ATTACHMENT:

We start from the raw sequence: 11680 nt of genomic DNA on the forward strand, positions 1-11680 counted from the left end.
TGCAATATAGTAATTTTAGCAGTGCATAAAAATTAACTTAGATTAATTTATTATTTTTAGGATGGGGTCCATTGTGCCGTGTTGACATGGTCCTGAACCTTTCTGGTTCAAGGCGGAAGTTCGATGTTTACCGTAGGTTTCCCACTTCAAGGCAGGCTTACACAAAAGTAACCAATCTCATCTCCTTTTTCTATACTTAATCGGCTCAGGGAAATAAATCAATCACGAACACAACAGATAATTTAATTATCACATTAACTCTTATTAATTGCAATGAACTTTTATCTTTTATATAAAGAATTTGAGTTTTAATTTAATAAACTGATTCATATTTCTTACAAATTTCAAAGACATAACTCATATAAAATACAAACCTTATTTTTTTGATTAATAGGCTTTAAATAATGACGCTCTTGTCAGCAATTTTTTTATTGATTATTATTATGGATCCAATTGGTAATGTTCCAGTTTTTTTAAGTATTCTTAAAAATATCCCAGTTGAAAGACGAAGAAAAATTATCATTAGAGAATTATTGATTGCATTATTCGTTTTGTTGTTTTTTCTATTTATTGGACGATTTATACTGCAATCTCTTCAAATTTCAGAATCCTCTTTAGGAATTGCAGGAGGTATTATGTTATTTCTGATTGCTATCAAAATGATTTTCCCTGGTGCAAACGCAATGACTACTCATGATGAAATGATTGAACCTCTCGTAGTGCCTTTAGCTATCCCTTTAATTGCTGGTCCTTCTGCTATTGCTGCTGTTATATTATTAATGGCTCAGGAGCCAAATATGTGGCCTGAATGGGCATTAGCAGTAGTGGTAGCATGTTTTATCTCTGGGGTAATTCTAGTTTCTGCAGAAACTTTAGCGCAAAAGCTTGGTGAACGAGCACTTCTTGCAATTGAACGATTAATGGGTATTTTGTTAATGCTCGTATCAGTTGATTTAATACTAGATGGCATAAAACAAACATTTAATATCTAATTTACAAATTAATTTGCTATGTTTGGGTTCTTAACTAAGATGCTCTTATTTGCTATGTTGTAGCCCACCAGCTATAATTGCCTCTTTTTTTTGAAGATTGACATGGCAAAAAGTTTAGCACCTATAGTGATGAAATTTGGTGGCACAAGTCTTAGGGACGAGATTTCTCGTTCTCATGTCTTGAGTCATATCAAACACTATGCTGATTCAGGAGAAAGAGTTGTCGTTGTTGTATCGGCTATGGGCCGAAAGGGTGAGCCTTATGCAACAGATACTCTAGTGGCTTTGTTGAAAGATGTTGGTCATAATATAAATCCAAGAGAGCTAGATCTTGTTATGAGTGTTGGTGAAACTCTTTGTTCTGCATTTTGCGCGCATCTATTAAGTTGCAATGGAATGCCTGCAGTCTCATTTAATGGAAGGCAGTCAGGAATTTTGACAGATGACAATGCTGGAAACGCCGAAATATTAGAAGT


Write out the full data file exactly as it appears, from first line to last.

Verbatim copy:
We start from the raw sequence: 11680 nt of genomic DNA on the forward strand, positions 1-11680 counted from the left end.
TGCAATATAGTAATTTTAGCAGTGCATAAAAATTAACTTAGATTAATTTATTATTTTTAGGATGGGGTCCATTGTGCCGTGTTGACATGGTCCTGAACCTTTCTGGTTCAAGGCGGAAGTTCGATGTTTACCGTAGGTTTCCCACTTCAAGGCAGGCTTACACAAAAGTAACCAATCTCATCTCCTTTTTCTATACTTAATCGGCTCAGGGAAATAAATCAATCACGAACACAACAGATAATTTAATTATCACATTAACTCTTATTAATTGCAATGAACTTTTATCTTTTATATAAAGAATTTGAGTTTTAATTTAATAAACTGATTCATATTTCTTACAAATTTCAAAGACATAACTCATATAAAATACAAACCTTATTTTTTTGATTAATAGGCTTTAAATAATGACGCTCTTGTCAGCAATTTTTTTATTGATTATTATTATGGATCCAATTGGTAATGTTCCAGTTTTTTTAAGTATTCTTAAAAATATCCCAGTTGAAAGACGAAGAAAAATTATCATTAGAGAATTATTGATTGCATTATTCGTTTTGTTGTTTTTTCTATTTATTGGACGATTTATACTGCAATCTCTTCAAATTTCAGAATCCTCTTTAGGAATTGCAGGAGGTATTATGTTATTTCTGATTGCTATCAAAATGATTTTCCCTGGTGCAAACGCAATGACTACTCATGATGAAATGATTGAACCTCTCGTAGTGCCTTTAGCTATCCCTTTAATTGCTGGTCCTTCTGCTATTGCTGCTGTTATATTATTAATGGCTCAGGAGCCAAATATGTGGCCTGAATGGGCATTAGCAGTAGTGGTAGCATGTTTTATCTCTGGGGTAATTCTAGTTTCTGCAGAAACTTTAGCGCAAAAGCTTGGTGAACGAGCACTTCTTGCAATTGAACGATTAATGGGTATTTTGTTAATGCTCGTATCAGTTGATTTAATACTAGATGGCATAAAACAAACATTTAATATCTAATTTACAAATTAATTTGCTATGTTTGGGTTCTTAACTAAGATGCTCTTATTTGCTATGTTGTAGCCCACCAGCTATAATTGCCTCTTTTTTTTGAAGATTGACATGGCAAAAAGTTTAGCACCTATAGTGATGAAATTTGGTGGCACAAGTCTTAGGGACGAGATTTCTCGTTCTCATGTCTTGAGTCATATCAAACACTATGCTGATTCAGGAGAAAGAGTTGTCGTTGTTGTATCGGCTATGGGCCGAAAGGGTGAGCCTTATGCAACAGATACTCTAGTGGCTTTGTTGAAAGATGTTGGTCATAATATAAATCCAAGAGAGCTAGATCTTGTTATGAGTGTTGGTGAAACTCTTTGTTCTGCATTTTGCGCGCATCTATTAAGTTGCAATGGAATGCCTGCAGTCTCATTTAATGGAAGGCAGTCAGGAATTTTGACAGATGACAATGCTGGAAACGCCGAAATATTAGAAGT